Italy Bond Sale Draws Record 35.5 Billion Euros of Investor Bids

(Bloomberg) -- Italy drew record demand of more than 35.5 billion euros ($41 billion) for its first syndicated debt offering this year, suggesting a turnaround in investor sentiment toward one of the euro area’s most indebted economies.

Demand for the 10 billion euros of March 2035 notes comes after Italy’s populist government was able to strike a budget agreement with the European Union, ending a protracted standoff that rattled the euro area and help make Italian bonds among the worst-performing securities in the region last year. Spreads narrowed after a deal came into view.

Tuesday’s orderbook, which is about 10 percent higher than a sale in January last year, is a boost for the government’s efforts to raise about 250 billion euros of debt this year. An election in March led to the formation of a populist coalition that promised to boost spending and cut taxes, even as Italy wrestles with a debt-to-GDP ratio of more than 130 percent -- the highest in the euro area after Greece.

The deal “should provide proof that business is back to usual for the Tesoro and entice sidelined investors to return to BTPs,” Societe Generale SA analysts including Adam Kurpiel wrote in a note.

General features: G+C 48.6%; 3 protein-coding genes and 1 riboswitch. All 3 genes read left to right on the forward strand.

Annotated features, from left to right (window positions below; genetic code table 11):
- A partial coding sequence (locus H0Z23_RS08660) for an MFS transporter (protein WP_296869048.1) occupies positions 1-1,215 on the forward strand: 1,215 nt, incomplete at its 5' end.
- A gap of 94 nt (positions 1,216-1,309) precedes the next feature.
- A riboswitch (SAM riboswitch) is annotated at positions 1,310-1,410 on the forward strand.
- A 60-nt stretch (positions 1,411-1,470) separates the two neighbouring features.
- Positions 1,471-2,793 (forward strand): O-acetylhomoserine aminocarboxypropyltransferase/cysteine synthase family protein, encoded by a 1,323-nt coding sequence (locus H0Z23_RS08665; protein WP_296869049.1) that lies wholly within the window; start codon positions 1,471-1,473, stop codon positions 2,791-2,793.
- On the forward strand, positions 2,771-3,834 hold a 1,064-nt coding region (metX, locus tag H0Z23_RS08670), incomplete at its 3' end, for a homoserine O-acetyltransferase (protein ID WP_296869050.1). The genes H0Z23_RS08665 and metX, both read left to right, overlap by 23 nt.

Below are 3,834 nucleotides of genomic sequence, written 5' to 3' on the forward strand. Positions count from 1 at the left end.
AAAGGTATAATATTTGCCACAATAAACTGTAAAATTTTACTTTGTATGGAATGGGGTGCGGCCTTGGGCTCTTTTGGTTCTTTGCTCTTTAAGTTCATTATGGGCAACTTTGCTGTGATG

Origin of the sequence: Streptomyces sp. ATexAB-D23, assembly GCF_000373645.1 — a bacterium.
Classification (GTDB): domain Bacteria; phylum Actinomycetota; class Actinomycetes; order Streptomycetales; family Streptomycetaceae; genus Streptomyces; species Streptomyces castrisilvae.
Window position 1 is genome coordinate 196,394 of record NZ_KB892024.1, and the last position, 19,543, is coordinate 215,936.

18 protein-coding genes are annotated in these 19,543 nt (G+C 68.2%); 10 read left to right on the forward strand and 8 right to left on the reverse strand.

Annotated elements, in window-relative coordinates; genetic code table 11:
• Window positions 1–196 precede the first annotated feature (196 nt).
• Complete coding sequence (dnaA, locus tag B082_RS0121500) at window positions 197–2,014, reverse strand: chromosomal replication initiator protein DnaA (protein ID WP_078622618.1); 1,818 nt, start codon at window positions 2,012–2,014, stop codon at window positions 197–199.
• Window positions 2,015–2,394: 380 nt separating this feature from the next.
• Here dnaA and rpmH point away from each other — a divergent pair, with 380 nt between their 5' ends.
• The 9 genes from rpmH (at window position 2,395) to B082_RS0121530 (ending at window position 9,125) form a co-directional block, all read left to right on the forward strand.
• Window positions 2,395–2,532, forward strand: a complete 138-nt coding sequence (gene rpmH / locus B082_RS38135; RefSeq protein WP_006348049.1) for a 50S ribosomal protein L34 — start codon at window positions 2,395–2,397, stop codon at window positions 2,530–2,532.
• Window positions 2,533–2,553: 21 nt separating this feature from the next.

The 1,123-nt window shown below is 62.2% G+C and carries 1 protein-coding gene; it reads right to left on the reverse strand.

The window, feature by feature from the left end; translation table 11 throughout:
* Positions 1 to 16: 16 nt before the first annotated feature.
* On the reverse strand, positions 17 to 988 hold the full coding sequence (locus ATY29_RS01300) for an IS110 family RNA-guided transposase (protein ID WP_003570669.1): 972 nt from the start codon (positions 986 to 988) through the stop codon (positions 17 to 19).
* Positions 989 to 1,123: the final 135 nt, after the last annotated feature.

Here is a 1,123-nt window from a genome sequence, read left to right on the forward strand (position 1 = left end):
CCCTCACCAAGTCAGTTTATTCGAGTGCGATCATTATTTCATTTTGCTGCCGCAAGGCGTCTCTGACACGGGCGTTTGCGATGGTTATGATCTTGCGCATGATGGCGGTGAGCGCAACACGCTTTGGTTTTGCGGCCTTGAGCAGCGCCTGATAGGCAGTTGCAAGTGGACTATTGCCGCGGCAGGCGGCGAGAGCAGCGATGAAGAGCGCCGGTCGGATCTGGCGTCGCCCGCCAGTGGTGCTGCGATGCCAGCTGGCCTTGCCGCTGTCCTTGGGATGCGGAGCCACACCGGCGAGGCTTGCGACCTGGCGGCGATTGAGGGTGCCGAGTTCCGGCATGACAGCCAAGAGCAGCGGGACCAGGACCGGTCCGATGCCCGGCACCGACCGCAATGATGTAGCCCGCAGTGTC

Italy will price the notes at 18 basis points above benchmark rates, according to a person familiar with the matter, who asked not to be identified because they’re not authorized to discuss the information. That’s as much as four basis points below the initial price target range. The orderbook tally includes 2.8 billion euros of joint lead manager interest.

A spokesman for Italy’s debt agency, who asked not to be identified in line with internal policy, confirmed the size of the orderbook is a record for a syndicated sale from the nation. In the secondary market, the yield on existing 15-year notes climbed 3 basis points to 3.21 percent.

Italy is the sixth sovereign to offer euro-denominated syndicated debt this month, following sales from Belgium, Ireland, Israel, Portugal and Slovenia, according to data compiled by Bloomberg. The traditional January sovereign rush comes after an increase in euro market borrowing costs last year, partly caused by Italian political upheavals.

Pricing on Tuesday’s sale is wider than the 16 basis points Italy paid to sell a long 20 year note about a year ago. Books on that sale closed in excess of 31 billion euros, data compiled by Bloomberg show.

Barclays Plc, Citigroup Inc., HSBC Holdings Plc, JPMorgan Chase & Co. and UniCredit SpA are working on the new transaction. Italy intends to sell about 250 billion euros of debt this year through bonds and other instruments, according to a government plan.

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